Em Sun               Feb 5 Review                                                 
Ordinary Girlz Feb 6 Review                                                      
Book Through Garden Window Feb 7 Review                                                     
Book Through Garden Window Feb 8 Guest Post  
Older Mommy Still Yummy Feb 8 Review & Giveaway
Geo Librarian Feb 11 Review                                                    
Geo Librarian Feb 12 Interview & Giveaway
Peaceful Wishing Feb 12 Review                                           
readitallbookreviews Feb 13 Review

About the Author

Patrick Thibeault was born in Kittery, Maine.

His father was in the U.S. Army so he moved around the world as a kid. Glenn is an artist, still living in New York with his wife, a bulldog, a pug and a cat.

Patrick lived in Germany, the USA and graduated from high school in Korea. Patrick served in Desert Storm and in Afghansitan as a combat medic.

He was once a member of the 160th Special Operations Aviation Regiment. Patrick was inspired to write the book: My Journey as a Combat Medic: From Desert Storm to Operation Enduring Freedom because of his experiences.

*Disclaimer* A special thanks goes out to Teddy at Virtual Author Book Tours for a review copy of this book. It in no way influenced my review. You can discuss it here or join my facebook page and discuss it there.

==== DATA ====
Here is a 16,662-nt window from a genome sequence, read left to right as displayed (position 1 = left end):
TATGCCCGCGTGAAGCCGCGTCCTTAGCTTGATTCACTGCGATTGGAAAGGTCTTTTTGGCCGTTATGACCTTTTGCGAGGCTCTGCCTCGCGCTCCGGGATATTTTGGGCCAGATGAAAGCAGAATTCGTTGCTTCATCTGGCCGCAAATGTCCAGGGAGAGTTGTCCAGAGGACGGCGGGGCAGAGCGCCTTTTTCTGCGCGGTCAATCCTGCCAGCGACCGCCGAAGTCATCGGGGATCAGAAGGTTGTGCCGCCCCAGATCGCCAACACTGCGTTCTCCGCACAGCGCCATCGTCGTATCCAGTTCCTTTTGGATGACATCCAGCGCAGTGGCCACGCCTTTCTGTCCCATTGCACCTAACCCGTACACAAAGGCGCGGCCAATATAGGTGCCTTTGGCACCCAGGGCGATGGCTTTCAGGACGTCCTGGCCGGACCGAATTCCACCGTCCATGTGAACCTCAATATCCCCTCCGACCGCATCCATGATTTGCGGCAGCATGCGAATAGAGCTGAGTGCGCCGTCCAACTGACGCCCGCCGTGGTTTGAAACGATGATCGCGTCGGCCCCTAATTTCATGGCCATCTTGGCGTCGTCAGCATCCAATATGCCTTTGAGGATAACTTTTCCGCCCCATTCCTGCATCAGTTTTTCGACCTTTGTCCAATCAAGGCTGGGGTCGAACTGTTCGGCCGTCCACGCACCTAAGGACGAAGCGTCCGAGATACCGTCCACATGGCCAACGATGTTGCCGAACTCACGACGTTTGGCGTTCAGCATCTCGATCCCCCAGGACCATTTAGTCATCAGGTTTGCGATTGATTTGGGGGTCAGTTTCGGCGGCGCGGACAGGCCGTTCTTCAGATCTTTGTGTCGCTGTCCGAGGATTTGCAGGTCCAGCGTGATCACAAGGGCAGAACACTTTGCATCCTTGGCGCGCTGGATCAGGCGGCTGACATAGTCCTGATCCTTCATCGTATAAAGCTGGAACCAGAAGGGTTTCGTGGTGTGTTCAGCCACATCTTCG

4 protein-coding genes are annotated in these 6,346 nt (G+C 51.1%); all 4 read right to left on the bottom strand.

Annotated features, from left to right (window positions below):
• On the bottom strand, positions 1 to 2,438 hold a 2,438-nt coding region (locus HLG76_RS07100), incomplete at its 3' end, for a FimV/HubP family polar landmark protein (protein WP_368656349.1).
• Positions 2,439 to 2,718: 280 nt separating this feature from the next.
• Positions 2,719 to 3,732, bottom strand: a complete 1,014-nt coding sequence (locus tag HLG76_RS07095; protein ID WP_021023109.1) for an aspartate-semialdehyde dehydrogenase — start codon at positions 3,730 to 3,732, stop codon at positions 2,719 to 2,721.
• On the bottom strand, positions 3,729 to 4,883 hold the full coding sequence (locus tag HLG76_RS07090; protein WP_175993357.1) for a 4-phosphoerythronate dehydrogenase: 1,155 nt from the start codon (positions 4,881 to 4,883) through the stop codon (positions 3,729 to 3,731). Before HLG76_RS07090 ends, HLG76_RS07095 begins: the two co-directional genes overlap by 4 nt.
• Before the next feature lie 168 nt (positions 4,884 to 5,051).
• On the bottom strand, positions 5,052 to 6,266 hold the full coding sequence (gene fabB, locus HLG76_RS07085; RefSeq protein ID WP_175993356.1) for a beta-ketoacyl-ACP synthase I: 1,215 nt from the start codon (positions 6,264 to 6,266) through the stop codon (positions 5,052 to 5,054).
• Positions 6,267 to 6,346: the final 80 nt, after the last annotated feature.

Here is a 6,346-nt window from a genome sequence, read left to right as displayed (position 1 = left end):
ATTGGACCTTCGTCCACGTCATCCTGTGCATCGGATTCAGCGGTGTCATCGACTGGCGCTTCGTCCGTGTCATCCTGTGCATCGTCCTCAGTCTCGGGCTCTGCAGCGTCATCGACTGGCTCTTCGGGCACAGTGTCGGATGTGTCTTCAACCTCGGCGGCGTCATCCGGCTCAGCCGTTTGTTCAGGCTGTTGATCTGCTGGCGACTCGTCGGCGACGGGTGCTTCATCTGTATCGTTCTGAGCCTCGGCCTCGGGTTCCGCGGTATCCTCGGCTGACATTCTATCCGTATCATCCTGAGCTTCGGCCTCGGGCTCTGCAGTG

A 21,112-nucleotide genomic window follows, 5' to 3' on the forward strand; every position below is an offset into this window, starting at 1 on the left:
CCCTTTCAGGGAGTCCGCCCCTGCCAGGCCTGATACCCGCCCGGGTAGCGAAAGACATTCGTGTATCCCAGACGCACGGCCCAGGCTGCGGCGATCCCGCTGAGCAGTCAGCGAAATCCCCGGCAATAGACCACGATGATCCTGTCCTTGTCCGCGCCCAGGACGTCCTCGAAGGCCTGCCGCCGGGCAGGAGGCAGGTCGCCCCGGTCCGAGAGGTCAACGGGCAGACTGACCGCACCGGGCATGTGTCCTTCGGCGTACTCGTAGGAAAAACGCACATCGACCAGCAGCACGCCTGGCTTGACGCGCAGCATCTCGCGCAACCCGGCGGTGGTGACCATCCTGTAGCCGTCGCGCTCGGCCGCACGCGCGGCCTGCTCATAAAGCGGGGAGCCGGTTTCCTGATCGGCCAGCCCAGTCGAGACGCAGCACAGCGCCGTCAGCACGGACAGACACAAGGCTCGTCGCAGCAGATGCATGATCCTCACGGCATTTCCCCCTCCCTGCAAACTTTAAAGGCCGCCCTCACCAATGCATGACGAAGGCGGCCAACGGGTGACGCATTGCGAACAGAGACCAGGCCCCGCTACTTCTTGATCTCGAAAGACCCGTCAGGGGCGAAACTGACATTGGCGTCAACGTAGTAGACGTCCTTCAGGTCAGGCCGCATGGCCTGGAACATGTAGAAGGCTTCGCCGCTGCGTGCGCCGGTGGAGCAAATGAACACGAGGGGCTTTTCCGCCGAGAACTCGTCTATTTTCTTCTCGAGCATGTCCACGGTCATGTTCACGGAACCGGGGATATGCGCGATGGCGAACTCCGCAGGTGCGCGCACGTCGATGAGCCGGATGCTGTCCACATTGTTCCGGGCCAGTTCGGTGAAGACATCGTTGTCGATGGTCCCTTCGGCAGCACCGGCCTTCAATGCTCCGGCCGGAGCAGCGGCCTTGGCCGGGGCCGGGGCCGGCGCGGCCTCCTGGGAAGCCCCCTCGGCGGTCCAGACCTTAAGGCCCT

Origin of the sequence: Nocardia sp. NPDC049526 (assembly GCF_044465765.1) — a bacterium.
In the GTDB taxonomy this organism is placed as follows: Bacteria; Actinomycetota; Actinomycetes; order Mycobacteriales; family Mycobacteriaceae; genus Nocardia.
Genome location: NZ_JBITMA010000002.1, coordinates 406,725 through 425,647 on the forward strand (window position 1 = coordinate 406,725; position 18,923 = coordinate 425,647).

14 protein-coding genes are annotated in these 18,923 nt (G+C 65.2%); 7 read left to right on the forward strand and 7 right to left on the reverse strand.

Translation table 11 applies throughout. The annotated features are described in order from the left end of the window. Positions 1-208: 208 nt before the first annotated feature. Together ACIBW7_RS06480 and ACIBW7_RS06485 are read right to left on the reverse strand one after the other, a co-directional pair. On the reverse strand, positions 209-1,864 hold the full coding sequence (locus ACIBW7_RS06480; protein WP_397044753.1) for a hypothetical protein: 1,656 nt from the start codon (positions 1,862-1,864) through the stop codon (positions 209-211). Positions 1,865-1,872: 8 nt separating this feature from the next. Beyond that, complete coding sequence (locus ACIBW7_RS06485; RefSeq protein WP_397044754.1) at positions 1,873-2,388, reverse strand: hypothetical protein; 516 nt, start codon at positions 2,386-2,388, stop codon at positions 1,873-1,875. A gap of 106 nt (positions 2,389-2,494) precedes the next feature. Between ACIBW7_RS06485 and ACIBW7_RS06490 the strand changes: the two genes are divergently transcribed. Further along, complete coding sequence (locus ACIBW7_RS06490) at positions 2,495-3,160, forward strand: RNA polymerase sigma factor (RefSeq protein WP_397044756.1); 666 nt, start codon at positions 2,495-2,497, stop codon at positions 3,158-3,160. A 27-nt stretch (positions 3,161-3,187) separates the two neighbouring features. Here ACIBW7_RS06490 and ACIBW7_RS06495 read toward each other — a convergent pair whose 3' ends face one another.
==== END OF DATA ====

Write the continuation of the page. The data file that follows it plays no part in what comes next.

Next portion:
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Review: Journeys on the Silk Road – Joyce Morgan & Conrad Walters

Thursday, November 22nd, 2012
Hardcover: 336 pages
Publisher: Lyons Press (September 4, 2012)
Language: English
ISBN-10: 0762782978
ISBN-13: 978-0762782970
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In the early 1900s, Word reached Aurel Stein about a hidden library in a cave. This library contained thousands of manuscripts and scrolls of ancient Chinese and Buddhist writings. He set out on a journey that led him along the Silk Road to discover these lost secrets. One of these secrets would surprise not only himself, but the world.


This was an extremely fascinating look at the field of Archaeology. You get to follow the journey not only from the beginning, whispered rumors of great treasures, but you get to follow them afterwards to the museums and further. Along the way, the reader experiences through the text what the work is like, the sacrifices made, and most of all, that it ain’t Indiana Jones.

While the material sounds like it would be rather dry,, the author manages to write in an entertaining style. History unfolds, and the learning experience is outstanding. I learned more than I ever knew about Chinese, Indian, and Buddhist Culture. I also was able to see what happened to these treasures during WW2 and the measures taken by the governments to protect them. You also get to see some of the maneuvering/arm twisting that will go on to obtain these ancient treasures.